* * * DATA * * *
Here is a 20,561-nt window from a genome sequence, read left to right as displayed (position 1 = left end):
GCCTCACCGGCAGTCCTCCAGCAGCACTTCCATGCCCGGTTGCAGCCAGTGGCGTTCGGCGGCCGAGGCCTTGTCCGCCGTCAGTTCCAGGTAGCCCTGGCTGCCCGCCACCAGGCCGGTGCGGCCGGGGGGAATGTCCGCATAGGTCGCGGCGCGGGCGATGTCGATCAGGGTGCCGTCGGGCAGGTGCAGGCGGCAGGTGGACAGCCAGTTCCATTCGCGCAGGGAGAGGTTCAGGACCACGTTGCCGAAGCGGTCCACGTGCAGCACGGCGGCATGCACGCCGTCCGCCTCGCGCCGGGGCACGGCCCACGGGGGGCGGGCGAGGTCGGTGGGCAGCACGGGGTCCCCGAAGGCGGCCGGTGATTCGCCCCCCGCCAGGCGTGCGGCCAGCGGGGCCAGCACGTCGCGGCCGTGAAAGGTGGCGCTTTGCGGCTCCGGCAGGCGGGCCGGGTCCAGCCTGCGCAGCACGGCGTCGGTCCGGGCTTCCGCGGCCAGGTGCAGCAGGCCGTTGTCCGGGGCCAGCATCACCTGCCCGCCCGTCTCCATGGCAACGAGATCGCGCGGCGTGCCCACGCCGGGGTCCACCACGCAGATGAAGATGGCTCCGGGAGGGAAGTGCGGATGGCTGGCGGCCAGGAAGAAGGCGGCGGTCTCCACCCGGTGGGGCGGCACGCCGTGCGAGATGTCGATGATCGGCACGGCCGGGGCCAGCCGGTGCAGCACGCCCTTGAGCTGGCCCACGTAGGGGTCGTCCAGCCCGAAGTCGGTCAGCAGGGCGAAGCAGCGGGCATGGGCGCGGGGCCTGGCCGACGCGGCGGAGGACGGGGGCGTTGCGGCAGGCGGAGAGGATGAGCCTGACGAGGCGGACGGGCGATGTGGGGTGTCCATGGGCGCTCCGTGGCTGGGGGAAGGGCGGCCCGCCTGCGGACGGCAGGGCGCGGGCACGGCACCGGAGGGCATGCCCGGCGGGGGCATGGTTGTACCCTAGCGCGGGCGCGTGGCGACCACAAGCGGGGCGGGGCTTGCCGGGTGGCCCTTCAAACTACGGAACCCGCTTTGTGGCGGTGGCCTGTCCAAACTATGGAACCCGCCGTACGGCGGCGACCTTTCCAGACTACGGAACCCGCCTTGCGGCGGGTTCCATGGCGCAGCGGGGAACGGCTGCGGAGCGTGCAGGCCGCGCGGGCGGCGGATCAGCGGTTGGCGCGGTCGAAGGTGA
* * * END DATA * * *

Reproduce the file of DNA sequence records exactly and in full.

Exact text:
Here is a 20,561-nt window from a genome sequence, read left to right as displayed (position 1 = left end):
GCCTCACCGGCAGTCCTCCAGCAGCACTTCCATGCCCGGTTGCAGCCAGTGGCGTTCGGCGGCCGAGGCCTTGTCCGCCGTCAGTTCCAGGTAGCCCTGGCTGCCCGCCACCAGGCCGGTGCGGCCGGGGGGAATGTCCGCATAGGTCGCGGCGCGGGCGATGTCGATCAGGGTGCCGTCGGGCAGGTGCAGGCGGCAGGTGGACAGCCAGTTCCATTCGCGCAGGGAGAGGTTCAGGACCACGTTGCCGAAGCGGTCCACGTGCAGCACGGCGGCATGCACGCCGTCCGCCTCGCGCCGGGGCACGGCCCACGGGGGGCGGGCGAGGTCGGTGGGCAGCACGGGGTCCCCGAAGGCGGCCGGTGATTCGCCCCCCGCCAGGCGTGCGGCCAGCGGGGCCAGCACGTCGCGGCCGTGAAAGGTGGCGCTTTGCGGCTCCGGCAGGCGGGCCGGGTCCAGCCTGCGCAGCACGGCGTCGGTCCGGGCTTCCGCGGCCAGGTGCAGCAGGCCGTTGTCCGGGGCCAGCATCACCTGCCCGCCCGTCTCCATGGCAACGAGATCGCGCGGCGTGCCCACGCCGGGGTCCACCACGCAGATGAAGATGGCTCCGGGAGGGAAGTGCGGATGGCTGGCGGCCAGGAAGAAGGCGGCGGTCTCCACCCGGTGGGGCGGCACGCCGTGCGAGATGTCGATGATCGGCACGGCCGGGGCCAGCCGGTGCAGCACGCCCTTGAGCTGGCCCACGTAGGGGTCGTCCAGCCCGAAGTCGGTCAGCAGGGCGAAGCAGCGGGCATGGGCGCGGGGCCTGGCCGACGCGGCGGAGGACGGGGGCGTTGCGGCAGGCGGAGAGGATGAGCCTGACGAGGCGGACGGGCGATGTGGGGTGTCCATGGGCGCTCCGTGGCTGGGGGAAGGGCGGCCCGCCTGCGGACGGCAGGGCGCGGGCACGGCACCGGAGGGCATGCCCGGCGGGGGCATGGTTGTACCCTAGCGCGGGCGCGTGGCGACCACAAGCGGGGCGGGGCTTGCCGGGTGGCCCTTCAAACTACGGAACCCGCTTTGTGGCGGTGGCCTGTCCAAACTATGGAACCCGCCGTACGGCGGCGACCTTTCCAGACTACGGAACCCGCCTTGCGGCGGGTTCCATGGCGCAGCGGGGAACGGCTGCGGAGCGTGCAGGCCGCGCGGGCGGCGGATCAGCGGTTGGCGCGGTCGAAGGTGA